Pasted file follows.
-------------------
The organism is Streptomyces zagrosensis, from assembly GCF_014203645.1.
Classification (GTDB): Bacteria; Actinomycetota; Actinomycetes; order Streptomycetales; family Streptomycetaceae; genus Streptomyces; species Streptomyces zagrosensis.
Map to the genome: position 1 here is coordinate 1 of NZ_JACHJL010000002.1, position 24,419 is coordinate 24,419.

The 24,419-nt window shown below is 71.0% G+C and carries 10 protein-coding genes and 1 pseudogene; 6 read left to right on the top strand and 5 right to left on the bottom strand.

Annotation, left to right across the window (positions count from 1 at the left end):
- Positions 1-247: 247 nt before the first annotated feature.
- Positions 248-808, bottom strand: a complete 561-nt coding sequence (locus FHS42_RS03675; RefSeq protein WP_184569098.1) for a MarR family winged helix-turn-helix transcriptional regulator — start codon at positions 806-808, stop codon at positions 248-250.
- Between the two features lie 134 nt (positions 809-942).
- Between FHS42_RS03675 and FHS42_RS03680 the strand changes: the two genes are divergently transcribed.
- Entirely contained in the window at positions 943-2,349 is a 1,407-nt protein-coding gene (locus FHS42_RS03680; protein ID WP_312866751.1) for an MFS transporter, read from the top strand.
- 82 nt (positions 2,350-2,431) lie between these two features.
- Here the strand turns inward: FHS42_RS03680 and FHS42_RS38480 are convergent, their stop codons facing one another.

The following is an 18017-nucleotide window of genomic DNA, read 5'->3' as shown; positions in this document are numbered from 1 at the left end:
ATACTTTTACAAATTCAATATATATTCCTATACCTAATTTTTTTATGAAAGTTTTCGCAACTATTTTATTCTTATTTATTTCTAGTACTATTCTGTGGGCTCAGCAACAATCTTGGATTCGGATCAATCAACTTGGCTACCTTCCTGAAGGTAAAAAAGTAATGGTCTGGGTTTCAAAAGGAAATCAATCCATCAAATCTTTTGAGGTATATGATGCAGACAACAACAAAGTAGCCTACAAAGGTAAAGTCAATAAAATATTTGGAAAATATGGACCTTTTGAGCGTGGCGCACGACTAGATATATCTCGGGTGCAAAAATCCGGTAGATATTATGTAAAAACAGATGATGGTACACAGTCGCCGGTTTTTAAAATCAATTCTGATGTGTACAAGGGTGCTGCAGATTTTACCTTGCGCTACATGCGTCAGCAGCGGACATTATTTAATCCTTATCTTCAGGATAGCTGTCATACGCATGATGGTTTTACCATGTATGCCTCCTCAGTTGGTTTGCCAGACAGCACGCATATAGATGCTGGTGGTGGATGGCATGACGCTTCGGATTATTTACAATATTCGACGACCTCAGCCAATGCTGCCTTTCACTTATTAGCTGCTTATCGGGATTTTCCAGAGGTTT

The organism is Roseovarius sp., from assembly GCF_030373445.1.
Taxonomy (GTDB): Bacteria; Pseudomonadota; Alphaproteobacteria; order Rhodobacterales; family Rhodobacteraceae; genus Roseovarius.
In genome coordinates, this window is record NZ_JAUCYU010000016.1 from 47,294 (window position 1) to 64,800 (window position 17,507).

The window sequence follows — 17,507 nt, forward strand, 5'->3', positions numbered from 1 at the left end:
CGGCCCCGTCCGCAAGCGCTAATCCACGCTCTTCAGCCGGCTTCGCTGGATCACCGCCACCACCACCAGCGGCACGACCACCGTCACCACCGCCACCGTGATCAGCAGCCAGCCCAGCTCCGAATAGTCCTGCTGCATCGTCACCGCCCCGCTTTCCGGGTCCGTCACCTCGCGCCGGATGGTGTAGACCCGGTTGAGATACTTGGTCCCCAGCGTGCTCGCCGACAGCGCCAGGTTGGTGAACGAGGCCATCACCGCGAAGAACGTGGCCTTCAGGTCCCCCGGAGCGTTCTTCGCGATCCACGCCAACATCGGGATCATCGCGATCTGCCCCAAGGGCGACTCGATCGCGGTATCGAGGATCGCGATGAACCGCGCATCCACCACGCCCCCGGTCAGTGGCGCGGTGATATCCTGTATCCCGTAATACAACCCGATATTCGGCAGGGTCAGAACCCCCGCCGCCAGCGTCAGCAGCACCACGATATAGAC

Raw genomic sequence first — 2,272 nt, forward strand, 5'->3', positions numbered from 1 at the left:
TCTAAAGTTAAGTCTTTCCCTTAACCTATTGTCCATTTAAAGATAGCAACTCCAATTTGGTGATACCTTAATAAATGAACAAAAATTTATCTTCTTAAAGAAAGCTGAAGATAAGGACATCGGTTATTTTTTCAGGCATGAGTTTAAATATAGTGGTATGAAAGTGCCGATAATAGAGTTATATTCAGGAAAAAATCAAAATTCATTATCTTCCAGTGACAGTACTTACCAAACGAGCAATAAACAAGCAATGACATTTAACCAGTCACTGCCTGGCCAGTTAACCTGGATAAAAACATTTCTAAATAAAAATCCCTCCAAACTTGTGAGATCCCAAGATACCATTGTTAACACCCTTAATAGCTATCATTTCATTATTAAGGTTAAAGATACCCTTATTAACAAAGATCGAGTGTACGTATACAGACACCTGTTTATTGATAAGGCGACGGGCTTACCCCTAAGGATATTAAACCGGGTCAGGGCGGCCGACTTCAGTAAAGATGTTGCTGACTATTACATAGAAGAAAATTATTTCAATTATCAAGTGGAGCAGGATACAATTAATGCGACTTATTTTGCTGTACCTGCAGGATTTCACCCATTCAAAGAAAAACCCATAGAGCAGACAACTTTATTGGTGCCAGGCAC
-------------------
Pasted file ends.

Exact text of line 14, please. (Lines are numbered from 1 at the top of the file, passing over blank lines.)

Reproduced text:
ATACTTTTACAAATTCAATATATATTCCTATACCTAATTTTTTTATGAAAGTTTTCGCAACTATTTTATTCTTATTTATTTCTAGTACTATTCTGTGGGCTCAGCAACAATCTTGGATTCGGATCAATCAACTTGGCTACCTTCCTGAAGGTAAAAAAGTAATGGTCTGGGTTTCAAAAGGAAATCAATCCATCAAATCTTTTGAGGTATATGATGCAGACAACAACAAAGTAGCCTACAAAGGTAAAGTCAATAAAATATTTGGAAAATATGGACCTTTTGAGCGTGGCGCACGACTAGATATATCTCGGGTGCAAAAATCCGGTAGATATTATGTAAAAACAGATGATGGTACACAGTCGCCGGTTTTTAAAATCAATTCTGATGTGTACAAGGGTGCTGCAGATTTTACCTTGCGCTACATGCGTCAGCAGCGGACATTATTTAATCCTTATCTTCAGGATAGCTGTCATACGCATGATGGTTTTACCATGTATGCCTCCTCAGTTGGTTTGCCAGACAGCACGCATATAGATGCTGGTGGTGGATGGCATGACGCTTCGGATTATTTACAATATTCGACGACCTCAGCCAATGCTGCCTTTCACTTATTAGCTGCTTATCGGGATTTTCCAGAGGTTT